Secretary Vilsack Speaks
Feb 16, 2010
Last week, I moderated a panel of speakers for the National Association of State Departments of Agriculture. On that panel was Secretary of Agriculture Tom Vilsack, EPA Deputy Administrator Bob Perciasepe, and FDA Deputy Commissioner for Food Michael Taylor. After the panel members poke, they were open for questions. I asked questions, and so did some of the 50 State Directors of Agriculture in attendance.
Here is my evaluation. Secretary Vilsack was very comfortable speaking to us. He was relaxed and reassuring. The first issue was food safety and traceability. If we have a food safety problem, how do we trace it back to the source? His solution is to partnership with the states. “The process will be state led and state owned.” Unfortunately, I don’t think this will get the job done. Other developed countries have a mandatory system. Our exports will suffer unless we do the same.
I asked Secretary Vilsack about trade inasmuch as we have three trade agreements sitting on the shelf. The President needs to ask the Congress to ratify them. I thought his response was a little bit vague. He said, “we support trade agreements and hope Congress can move ahead.” President Obama, in his State of the Union address, said we would double our exports in 5 years. Well, it’s time to get started.
Secretary Vilsack reassured us that in writing the 2012 farm bill the Department of Agriculture would work closely with Ag Committee Chairmen Peterson and Lincoln. Also, the Secretary wanted us to know for certain that the U.S. would meet the biofuels targets.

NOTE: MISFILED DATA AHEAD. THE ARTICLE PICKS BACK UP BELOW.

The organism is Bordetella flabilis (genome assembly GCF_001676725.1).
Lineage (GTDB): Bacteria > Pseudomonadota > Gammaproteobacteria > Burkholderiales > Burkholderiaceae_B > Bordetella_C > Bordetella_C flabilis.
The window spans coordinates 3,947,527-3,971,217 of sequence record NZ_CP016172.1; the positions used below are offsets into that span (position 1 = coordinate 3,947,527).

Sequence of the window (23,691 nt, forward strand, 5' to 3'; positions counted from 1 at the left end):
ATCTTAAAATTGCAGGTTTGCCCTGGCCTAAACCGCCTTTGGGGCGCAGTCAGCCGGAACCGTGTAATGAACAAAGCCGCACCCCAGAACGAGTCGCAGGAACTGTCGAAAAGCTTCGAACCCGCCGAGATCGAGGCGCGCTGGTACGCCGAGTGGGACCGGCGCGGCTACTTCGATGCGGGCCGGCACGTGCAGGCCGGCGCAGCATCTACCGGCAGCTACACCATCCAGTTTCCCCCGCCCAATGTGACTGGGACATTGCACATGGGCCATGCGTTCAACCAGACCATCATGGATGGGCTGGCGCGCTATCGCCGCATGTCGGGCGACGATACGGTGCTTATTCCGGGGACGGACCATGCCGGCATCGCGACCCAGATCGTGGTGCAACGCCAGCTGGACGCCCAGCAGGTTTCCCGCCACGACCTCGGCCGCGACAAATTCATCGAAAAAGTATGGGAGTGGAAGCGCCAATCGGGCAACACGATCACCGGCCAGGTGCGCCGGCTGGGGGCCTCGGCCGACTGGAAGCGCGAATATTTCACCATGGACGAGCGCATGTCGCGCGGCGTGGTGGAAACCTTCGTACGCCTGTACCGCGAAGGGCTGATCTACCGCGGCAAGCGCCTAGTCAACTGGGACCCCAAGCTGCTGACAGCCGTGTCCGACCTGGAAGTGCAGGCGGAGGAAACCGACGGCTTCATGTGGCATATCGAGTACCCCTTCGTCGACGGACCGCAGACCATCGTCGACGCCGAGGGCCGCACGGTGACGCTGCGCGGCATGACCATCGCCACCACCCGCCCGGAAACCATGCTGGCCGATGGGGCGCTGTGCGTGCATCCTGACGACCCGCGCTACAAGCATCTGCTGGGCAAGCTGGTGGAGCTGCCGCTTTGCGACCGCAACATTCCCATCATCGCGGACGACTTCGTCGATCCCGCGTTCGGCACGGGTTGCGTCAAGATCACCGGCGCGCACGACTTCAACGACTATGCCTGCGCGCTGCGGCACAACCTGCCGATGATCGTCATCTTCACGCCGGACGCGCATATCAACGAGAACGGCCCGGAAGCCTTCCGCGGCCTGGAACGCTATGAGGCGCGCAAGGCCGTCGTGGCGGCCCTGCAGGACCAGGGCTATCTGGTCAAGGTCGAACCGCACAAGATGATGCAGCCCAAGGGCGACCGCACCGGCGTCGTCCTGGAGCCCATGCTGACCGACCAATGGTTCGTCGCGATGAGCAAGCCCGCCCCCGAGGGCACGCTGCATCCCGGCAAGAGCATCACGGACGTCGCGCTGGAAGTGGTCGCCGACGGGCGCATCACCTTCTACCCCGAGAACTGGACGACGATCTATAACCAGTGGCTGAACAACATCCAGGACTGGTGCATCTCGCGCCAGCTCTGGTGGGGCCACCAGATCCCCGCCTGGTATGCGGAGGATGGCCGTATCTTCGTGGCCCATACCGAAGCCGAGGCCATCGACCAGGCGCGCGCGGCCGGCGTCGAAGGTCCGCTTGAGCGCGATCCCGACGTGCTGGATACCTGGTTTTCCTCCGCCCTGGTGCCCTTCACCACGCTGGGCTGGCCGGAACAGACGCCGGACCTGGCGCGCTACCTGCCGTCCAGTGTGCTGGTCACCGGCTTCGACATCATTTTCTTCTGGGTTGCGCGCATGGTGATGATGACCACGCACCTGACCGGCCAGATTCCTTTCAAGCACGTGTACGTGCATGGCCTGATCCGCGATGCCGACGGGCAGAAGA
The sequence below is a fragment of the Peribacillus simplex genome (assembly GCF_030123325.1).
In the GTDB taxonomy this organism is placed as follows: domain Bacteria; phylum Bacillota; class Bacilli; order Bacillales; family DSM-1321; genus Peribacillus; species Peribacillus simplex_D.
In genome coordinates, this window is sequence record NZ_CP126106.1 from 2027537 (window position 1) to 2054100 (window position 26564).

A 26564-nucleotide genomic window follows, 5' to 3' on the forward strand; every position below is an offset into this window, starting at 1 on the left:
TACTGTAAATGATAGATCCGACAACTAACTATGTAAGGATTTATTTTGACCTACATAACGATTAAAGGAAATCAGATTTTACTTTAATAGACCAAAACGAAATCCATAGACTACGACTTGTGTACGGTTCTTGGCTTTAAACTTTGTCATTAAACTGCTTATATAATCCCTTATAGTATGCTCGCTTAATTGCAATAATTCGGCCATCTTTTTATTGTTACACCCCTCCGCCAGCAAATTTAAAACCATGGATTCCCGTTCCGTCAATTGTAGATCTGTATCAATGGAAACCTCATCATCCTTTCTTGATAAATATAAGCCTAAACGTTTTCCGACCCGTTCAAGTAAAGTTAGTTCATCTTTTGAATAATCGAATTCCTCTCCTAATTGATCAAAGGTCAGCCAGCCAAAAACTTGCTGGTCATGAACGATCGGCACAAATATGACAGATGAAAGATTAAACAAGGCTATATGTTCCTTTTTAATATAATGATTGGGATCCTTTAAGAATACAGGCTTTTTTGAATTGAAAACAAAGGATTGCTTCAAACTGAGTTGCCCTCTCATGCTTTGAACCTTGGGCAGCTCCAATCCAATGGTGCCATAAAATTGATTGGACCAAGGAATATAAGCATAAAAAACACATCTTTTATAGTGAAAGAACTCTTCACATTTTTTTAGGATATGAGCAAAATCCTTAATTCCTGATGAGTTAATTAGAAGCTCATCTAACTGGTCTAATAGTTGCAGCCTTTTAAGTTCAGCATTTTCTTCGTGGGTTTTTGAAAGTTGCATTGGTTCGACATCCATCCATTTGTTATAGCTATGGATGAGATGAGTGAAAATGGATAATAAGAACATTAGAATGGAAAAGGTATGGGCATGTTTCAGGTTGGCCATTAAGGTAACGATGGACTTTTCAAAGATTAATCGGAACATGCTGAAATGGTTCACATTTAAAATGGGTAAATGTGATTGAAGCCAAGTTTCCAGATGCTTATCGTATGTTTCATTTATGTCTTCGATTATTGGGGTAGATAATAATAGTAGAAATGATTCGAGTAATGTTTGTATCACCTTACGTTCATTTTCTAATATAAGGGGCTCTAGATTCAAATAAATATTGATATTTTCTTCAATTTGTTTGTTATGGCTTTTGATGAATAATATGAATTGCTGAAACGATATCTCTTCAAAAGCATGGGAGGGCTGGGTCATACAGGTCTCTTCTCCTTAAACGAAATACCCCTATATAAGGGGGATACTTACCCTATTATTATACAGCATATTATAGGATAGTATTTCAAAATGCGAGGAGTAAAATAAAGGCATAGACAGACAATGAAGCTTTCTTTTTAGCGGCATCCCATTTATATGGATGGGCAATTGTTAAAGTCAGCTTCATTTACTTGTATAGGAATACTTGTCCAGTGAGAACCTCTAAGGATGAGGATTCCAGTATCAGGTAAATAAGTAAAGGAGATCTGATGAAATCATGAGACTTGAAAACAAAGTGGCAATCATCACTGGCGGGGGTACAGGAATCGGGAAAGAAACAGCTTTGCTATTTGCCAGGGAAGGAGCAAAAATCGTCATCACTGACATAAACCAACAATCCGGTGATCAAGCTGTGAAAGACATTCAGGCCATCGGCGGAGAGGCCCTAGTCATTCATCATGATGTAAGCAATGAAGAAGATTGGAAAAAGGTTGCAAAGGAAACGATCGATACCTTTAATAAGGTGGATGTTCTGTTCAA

If there was one overriding theme to his remarks, it would have to be that he “wants to wake up the country about the importance of rural America.” It’s hard to argue with that.
I asked Bob Perciasepe about the EPA power grab to regulate greenhouse gases. He reminded us that the greenhouse gas issue provides an opportunity for clean biofuels. He did acknowledge that the Supreme Court might have to decide in the end if EPA really has the authority to regulate the GHG.
I felt the presentations offered hope as we look ahead just as President Obama’s State of the Union address did. President Obama promised free trade, tax relief, domestic energy, oil, gas, and nuclear.
Well, we all know that words are cheap and the “proof will be in the pudding.”
Until next week, I am John Block in Washington.